Faith and doubt

For the past few days our emotions have been on a roller-coaster along with our estimates of whether or not we will make it to the South Pole in time for the Jubilee 14 December. One moment we were in an optimistic mood; the next moment we were uncertain – to say the least. Yesterday we were convinced it wouldn’t be possible. The gritty snow kept us from making any speed. The daily distances were simply too short.
Twin Otter airplaneThe Twin Otter is landing. Photo: Norwegian Polar Institute

But then we got a gift from heaven, literally speaking. It turns out that Asle T. Johansen, who had aborted his expedition, was heading for the Pole in a Twin Otter and his course took him right over our heads. The plane landed nearby and we loaded in quite a bit of gear that we won’t be needing these last few days. Our optimism increased as our load decreased.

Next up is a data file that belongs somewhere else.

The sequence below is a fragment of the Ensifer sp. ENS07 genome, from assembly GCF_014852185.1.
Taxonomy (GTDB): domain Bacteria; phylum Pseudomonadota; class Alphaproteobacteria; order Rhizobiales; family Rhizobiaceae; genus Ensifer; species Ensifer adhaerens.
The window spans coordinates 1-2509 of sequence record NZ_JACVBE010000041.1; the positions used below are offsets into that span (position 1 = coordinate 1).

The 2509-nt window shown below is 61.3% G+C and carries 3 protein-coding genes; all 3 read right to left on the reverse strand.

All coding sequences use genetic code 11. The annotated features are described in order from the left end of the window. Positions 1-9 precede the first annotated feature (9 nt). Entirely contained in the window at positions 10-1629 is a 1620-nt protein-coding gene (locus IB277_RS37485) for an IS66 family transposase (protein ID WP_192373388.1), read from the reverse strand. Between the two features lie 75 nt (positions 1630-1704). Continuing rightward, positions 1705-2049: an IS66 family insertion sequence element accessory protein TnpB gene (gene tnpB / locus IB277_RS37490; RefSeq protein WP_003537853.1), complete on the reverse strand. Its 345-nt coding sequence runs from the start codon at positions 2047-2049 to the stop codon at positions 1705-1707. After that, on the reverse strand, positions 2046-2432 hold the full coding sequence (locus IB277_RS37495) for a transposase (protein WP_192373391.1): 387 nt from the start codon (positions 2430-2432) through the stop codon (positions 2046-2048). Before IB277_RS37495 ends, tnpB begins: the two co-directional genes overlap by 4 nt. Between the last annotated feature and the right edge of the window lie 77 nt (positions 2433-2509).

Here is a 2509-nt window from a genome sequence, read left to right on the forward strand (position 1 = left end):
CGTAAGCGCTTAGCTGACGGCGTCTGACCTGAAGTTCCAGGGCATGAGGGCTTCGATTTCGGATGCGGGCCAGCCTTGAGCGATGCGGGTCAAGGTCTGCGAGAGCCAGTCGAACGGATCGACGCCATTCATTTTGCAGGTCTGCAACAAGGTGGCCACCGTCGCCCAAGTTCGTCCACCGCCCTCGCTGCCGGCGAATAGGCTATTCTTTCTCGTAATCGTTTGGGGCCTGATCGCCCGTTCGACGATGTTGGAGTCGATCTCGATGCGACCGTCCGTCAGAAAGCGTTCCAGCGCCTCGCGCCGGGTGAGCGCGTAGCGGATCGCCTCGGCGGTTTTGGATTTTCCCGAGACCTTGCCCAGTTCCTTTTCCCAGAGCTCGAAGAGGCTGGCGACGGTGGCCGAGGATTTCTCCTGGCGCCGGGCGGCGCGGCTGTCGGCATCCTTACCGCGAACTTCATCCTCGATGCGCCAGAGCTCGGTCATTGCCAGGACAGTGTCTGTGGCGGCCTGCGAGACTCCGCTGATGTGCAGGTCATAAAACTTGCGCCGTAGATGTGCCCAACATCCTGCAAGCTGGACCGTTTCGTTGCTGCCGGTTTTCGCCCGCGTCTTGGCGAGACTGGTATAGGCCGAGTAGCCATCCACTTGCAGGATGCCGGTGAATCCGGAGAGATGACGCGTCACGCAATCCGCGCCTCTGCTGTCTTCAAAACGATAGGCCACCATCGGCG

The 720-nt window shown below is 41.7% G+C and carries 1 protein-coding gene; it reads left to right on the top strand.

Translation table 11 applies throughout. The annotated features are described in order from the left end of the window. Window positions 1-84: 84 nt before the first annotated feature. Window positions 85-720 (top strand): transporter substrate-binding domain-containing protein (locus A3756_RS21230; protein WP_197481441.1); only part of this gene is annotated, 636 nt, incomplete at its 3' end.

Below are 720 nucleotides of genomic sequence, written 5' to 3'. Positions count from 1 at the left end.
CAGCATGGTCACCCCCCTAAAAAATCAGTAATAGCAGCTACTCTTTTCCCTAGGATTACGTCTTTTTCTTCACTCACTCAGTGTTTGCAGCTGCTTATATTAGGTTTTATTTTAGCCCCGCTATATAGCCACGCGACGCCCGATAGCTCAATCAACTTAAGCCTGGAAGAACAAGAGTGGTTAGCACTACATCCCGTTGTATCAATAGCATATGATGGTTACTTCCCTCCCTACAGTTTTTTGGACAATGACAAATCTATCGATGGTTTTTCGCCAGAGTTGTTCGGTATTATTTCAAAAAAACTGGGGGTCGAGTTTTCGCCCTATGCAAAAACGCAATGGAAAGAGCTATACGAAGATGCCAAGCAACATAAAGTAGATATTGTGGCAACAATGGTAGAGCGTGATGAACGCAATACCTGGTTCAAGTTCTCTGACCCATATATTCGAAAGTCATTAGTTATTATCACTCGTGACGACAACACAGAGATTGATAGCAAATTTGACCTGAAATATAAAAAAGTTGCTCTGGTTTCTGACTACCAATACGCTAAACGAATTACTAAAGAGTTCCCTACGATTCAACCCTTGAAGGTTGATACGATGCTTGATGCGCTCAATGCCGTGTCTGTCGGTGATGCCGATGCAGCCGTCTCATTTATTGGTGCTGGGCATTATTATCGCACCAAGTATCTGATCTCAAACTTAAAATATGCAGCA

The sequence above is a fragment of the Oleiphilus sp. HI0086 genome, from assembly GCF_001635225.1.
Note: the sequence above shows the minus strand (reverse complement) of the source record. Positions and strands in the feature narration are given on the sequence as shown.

But even if our speed increased 20 per cent, we still have a long way to go, 130 km more precisely. And tomorrow is 12 December. Our strategy now is to cut down on sleep and rest and stake everything on skiing 35-40 km each of the next two days. Then we will ski non-stop from the evening of 13 December until the afternoon of 14 December. Theoretically that might get us to the ceremony in time, but nothing is certain. If only we had had one more day …

Position: S 88 49.828, W 178 06.898
Temperature: -34°C
Wind: Calm
Elevation: 3120 metres
Distance traversed: 31 km
Distance behind Amundsen: 26 km
Total distance traversed: 1181 km
Distance remaining to the South Pole: 131 km